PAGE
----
PubTV multicaster V-me faulted for airing ‘ordinary commercials’

V-me, the Spanish-language multicast channel carried by 42 public TV stations, pulled underwriting spots from its schedule last month amid complaints about potential violations of FCC standards for noncommercial sponsorship. V-me Media, a for-profit venture in which New York’s WNET has a minority ownership stake, is in the process of reviewing all sponsorship spots under tightened underwriting guidelines. RoseLynn Marra, director of station relations for V-me Media in New York, told Current that V-me has heard from “three to five” stations about its underwriting credits since January, and is working to address their concerns. She declined to identify the stations or the specific problems they raised. But V-me’s leadership moved abruptly last month to ensure the channel was in compliance with FCC underwriting rules.

New channel in Pittsburgh: All-pledge, all the time

WQED has come up with an idea that initially might make some public broadcasters cringe: an entire multichannel fully devoted to fundraising. Yes, all pledge shows, running 24/7. That’s exactly what WQED Showcase will be. The Pittsburgh station will debut its fourth channel possibly as soon as November. Station President Deborah Acklin came up with the concept for the potential revenue stream, which appears to be a pubcasting first.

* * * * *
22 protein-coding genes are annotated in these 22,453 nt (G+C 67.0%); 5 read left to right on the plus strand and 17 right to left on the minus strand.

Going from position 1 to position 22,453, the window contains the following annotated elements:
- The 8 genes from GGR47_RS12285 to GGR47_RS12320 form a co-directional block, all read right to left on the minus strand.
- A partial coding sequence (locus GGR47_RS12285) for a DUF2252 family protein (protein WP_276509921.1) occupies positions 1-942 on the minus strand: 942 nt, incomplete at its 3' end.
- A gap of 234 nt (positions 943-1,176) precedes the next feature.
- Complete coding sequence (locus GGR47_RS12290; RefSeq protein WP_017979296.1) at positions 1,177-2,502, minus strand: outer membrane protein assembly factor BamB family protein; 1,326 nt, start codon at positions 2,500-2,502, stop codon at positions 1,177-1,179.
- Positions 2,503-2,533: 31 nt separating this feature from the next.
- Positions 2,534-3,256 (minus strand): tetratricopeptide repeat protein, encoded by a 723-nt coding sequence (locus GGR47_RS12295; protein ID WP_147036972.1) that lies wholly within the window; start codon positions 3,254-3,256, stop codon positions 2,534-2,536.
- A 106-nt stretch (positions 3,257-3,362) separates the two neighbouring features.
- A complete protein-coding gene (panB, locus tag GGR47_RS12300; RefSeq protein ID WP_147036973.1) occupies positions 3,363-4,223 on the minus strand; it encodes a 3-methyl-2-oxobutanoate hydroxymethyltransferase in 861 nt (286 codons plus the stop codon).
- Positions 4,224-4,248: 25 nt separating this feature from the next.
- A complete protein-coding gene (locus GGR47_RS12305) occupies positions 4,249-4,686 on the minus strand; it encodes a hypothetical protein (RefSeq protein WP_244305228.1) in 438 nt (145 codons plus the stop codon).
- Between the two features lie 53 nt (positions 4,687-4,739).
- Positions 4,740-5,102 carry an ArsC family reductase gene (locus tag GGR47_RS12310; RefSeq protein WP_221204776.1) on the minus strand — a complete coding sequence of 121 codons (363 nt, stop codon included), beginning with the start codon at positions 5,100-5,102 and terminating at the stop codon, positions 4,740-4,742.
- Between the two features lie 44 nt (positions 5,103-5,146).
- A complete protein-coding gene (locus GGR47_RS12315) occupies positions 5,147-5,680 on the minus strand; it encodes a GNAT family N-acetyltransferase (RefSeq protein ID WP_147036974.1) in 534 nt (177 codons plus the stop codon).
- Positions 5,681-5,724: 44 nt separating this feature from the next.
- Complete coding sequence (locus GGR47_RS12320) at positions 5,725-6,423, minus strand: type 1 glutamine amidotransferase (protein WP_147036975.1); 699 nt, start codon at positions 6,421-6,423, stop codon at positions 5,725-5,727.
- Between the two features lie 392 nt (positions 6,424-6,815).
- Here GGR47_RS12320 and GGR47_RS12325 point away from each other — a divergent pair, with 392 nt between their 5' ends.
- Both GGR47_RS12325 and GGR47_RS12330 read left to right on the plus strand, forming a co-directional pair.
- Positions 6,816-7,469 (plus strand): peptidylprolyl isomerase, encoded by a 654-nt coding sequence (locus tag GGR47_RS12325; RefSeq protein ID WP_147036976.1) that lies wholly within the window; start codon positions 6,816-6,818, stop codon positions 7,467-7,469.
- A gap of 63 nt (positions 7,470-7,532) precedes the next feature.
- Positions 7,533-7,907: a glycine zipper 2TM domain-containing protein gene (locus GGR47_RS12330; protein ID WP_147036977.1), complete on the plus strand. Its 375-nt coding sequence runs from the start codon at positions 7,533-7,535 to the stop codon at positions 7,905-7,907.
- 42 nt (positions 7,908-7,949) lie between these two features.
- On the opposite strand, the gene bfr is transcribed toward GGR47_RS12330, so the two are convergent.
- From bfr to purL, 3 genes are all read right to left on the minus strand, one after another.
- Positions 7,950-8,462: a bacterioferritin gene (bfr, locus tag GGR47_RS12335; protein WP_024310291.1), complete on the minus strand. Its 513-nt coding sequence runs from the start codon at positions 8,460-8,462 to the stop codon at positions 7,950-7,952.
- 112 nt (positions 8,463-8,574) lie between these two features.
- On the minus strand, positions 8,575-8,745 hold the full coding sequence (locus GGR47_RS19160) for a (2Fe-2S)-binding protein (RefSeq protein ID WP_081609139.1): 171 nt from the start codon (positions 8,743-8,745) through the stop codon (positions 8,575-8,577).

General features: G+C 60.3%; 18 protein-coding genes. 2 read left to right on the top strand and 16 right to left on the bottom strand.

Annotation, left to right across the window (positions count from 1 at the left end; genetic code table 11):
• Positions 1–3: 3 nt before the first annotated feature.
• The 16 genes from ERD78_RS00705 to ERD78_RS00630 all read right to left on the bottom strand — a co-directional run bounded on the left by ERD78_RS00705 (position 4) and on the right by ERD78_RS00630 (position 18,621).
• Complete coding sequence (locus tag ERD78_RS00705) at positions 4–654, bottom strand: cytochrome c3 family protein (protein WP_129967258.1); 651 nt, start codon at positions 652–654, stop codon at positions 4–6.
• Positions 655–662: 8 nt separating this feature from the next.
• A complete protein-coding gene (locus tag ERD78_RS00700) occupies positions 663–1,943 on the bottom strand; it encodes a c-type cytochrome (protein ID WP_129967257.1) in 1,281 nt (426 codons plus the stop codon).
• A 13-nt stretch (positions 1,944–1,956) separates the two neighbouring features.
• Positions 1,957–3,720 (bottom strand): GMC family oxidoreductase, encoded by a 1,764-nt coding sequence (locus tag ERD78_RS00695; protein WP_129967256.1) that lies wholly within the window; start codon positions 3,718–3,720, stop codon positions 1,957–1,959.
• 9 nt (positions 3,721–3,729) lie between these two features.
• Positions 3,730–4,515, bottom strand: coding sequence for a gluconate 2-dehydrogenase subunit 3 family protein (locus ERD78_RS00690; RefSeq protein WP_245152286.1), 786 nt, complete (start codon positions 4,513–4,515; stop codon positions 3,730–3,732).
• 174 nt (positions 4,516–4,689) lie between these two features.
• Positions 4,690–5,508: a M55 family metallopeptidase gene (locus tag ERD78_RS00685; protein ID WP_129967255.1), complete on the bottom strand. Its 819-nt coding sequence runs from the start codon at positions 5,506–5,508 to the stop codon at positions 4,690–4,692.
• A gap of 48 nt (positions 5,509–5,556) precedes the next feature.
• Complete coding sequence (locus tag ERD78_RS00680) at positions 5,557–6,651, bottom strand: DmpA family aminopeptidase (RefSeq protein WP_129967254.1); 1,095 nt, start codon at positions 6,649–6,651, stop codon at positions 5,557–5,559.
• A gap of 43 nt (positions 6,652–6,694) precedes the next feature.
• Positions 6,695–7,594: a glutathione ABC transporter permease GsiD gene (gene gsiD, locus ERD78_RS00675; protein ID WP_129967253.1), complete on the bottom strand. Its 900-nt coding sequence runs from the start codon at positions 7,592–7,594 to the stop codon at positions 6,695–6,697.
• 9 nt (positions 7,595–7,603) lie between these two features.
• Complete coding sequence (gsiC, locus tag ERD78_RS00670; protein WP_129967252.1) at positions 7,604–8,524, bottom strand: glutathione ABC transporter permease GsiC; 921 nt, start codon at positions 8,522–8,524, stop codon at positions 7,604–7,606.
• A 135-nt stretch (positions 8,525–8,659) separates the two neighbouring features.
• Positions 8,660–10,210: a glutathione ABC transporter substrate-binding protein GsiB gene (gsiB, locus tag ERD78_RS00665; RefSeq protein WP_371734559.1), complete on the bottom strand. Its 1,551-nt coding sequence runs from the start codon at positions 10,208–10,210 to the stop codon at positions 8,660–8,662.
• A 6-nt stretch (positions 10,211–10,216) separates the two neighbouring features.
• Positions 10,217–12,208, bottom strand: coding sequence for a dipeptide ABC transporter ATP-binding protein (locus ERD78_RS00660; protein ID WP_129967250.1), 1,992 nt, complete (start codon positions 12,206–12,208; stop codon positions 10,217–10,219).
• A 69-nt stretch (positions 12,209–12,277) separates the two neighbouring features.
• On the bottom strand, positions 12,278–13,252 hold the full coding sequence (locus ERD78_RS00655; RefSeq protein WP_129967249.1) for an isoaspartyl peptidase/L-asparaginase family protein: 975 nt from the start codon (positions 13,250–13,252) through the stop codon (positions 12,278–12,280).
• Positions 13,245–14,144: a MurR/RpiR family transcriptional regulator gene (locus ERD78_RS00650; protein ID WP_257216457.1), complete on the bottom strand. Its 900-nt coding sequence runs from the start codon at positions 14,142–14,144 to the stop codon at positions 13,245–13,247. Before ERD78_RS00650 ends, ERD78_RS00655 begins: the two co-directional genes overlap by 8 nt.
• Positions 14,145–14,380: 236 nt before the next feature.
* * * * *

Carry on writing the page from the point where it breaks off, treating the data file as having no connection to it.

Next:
Many stations packaging their own kids’ channels

With the all-digital future arriving, if haltingly, and a bigger share of viewers likely to come through DTV multicast channels, public TV stations are reconsidering how to use their bitstream, making over their channels, and in some cases adding new services to woo audiences. The wee audience, for one. Little kids and their parents are a vital audience and constituency for public TV, and mockups of the stations’ future DTV menu often featured a dedicated channel for them. To supply it, stations had access to a 24-hour PBS Kids feed, packaged by PBS. That changed in 2005 when the network acceded to the desires of its two biggest producers for children and joined a partnership to package Sprout, a cable channel for preschoolers.